Original vintage games from the ’70s and ’80s abound here, along with a dozen pinball machines from a full range of eras. Feeling physical? Button Mash has just enough to get you going, with mini-skeeball, hoops, extreme whack-a-mole and air hockey. Plenty of seating options make it the perfect place for a gathering of any size, with bar seating, high-tops, tables and booths available.
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A bartender works at a blue-lit bar in a dark room.
(Blipsy Bar)

Blipsy Bar

Larchmont Arcade bar
The oldest, grungiest arcade bar on the list sits on the west side of Western Avenue in an unmarked storefront. Open since 2010, Blipsy offers the best soundtrack via the jukebox near the front entrance, a sound system that rivals that of music clubs around the city and DJ nights practically every night (there are turntables too). Dive bar enthusiasts will feel right at home here; remember to bring cash for drinks and original games, most of which cost a quarter to play. Happy hour runs until 8 p.m.; well drinks are $7 each and bottled beers are $1 off. On Mondays, it’s “Caribbean to Oblivion” with DJ-mixed music from the islands and $9 margaritas made with real lime and a touch of sugar available all night.
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The outside of a bar with stools and outdoor seating and a neon sign that says Pinball!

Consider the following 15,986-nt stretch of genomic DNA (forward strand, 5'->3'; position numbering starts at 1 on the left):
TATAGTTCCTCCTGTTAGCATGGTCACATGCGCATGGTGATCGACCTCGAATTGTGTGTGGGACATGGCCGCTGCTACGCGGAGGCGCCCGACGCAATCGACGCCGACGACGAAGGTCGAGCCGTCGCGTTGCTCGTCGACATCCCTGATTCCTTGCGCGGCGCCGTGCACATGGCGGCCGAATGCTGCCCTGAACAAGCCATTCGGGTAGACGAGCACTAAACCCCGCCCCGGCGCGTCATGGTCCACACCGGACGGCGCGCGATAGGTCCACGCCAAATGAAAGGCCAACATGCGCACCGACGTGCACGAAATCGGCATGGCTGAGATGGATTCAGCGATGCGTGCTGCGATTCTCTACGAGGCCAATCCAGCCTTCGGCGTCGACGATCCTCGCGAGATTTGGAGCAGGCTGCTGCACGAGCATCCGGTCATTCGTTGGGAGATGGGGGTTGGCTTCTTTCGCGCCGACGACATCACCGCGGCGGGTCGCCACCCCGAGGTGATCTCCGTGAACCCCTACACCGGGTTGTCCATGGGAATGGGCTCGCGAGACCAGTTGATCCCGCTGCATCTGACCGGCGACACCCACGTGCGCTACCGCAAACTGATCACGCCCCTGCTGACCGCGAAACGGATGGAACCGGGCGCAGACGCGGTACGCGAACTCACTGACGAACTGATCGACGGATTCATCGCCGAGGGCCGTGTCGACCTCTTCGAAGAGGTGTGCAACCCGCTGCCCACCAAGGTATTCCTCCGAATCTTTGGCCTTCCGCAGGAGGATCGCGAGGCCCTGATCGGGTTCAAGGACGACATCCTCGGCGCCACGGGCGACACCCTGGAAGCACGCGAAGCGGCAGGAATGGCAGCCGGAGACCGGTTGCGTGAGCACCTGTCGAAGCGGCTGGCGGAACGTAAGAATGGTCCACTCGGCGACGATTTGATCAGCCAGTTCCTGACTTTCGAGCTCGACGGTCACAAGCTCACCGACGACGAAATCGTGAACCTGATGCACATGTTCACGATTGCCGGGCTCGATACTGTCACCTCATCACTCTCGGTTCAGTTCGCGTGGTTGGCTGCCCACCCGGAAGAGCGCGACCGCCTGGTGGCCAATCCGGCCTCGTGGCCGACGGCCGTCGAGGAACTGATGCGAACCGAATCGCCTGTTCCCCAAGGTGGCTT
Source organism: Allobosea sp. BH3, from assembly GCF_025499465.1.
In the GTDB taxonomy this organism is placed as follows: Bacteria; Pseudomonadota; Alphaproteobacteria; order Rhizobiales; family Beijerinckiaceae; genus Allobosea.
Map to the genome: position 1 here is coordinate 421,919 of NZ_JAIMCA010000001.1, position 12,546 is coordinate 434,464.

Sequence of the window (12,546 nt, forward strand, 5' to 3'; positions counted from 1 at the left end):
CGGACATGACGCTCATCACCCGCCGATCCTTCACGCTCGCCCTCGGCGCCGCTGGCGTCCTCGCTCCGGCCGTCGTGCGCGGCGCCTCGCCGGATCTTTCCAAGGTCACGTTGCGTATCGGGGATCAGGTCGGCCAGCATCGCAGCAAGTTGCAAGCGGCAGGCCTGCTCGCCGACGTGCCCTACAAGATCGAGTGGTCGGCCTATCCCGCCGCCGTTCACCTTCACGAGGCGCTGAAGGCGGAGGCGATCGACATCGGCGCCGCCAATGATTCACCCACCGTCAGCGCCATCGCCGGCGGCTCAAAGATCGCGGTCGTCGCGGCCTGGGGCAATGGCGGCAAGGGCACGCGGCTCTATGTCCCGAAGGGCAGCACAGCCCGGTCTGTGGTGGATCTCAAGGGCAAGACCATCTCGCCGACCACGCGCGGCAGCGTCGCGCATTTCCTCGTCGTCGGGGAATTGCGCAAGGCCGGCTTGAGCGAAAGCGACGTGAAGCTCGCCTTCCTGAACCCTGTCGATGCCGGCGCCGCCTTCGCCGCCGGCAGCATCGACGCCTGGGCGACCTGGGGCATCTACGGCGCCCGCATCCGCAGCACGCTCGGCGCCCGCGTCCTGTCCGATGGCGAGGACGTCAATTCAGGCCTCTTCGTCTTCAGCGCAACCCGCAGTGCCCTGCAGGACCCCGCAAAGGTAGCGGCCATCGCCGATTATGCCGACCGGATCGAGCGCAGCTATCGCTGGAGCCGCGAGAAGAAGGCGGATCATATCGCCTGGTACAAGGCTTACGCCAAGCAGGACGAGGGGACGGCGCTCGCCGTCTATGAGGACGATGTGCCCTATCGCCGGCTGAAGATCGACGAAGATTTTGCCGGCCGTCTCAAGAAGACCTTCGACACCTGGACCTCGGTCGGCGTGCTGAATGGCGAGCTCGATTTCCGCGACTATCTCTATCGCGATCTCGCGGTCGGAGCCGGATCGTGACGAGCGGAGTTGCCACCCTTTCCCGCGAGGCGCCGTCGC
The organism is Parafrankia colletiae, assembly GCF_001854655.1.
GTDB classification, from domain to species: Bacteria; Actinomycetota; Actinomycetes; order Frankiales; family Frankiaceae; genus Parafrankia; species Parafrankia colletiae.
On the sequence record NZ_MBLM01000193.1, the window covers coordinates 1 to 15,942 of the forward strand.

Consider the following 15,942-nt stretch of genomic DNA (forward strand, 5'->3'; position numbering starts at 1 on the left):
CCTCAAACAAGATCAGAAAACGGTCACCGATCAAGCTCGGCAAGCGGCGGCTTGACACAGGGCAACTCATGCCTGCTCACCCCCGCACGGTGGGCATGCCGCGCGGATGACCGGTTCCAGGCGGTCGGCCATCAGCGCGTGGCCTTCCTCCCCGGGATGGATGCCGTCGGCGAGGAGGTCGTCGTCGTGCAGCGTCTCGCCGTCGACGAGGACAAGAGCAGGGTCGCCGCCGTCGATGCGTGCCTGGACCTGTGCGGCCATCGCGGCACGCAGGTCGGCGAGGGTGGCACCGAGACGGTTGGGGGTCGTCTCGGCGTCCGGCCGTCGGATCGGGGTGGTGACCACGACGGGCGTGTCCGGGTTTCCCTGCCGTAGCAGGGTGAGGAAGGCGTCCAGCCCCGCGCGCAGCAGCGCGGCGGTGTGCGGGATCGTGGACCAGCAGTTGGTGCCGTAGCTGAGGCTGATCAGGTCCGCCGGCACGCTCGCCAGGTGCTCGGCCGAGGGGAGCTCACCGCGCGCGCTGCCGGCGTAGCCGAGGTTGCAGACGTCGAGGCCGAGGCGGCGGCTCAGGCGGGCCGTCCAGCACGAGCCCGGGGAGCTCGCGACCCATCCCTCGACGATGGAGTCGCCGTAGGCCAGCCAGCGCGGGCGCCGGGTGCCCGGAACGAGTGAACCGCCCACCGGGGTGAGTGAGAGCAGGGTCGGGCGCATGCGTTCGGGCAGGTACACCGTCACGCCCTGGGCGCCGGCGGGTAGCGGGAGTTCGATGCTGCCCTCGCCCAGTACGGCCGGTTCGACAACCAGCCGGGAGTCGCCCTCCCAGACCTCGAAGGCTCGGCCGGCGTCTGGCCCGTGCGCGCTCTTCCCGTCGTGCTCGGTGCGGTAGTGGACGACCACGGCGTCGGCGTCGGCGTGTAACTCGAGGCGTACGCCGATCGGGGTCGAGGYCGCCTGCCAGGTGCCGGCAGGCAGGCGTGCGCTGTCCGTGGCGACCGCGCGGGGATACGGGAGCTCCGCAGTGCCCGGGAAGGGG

(Esther Tseng)

Walt's Bar

Eagle Rock Arcade bar
This all-pinball hang in a former plumber shop has a local-soda-fountain vibe. Having just celebrated its fourth anniversary, Walt’s is the place for pinball champions and Occidental College students (and their families) alike. Eight brew taps feature local breweries, and the food menu offers a formidable, plump and tasty hot dog, croque-monsieurs, croque-madames and other food specials with ingredients from small, local purveyors. During the week, Walt’s hosts crazy Wednesday night pinball tournaments starting at 8 p.m., where the buy-in is just $5 per person. Set under its retro, neon plumber façade is plenty of outdoor seating, so you can take in the sun during the day and make your way back inside for a taste of Eagle Rock nightlife after dark.
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A row of pinball machines in a dark room with several people standing in front of them.


Downtown L.A. Arcade bar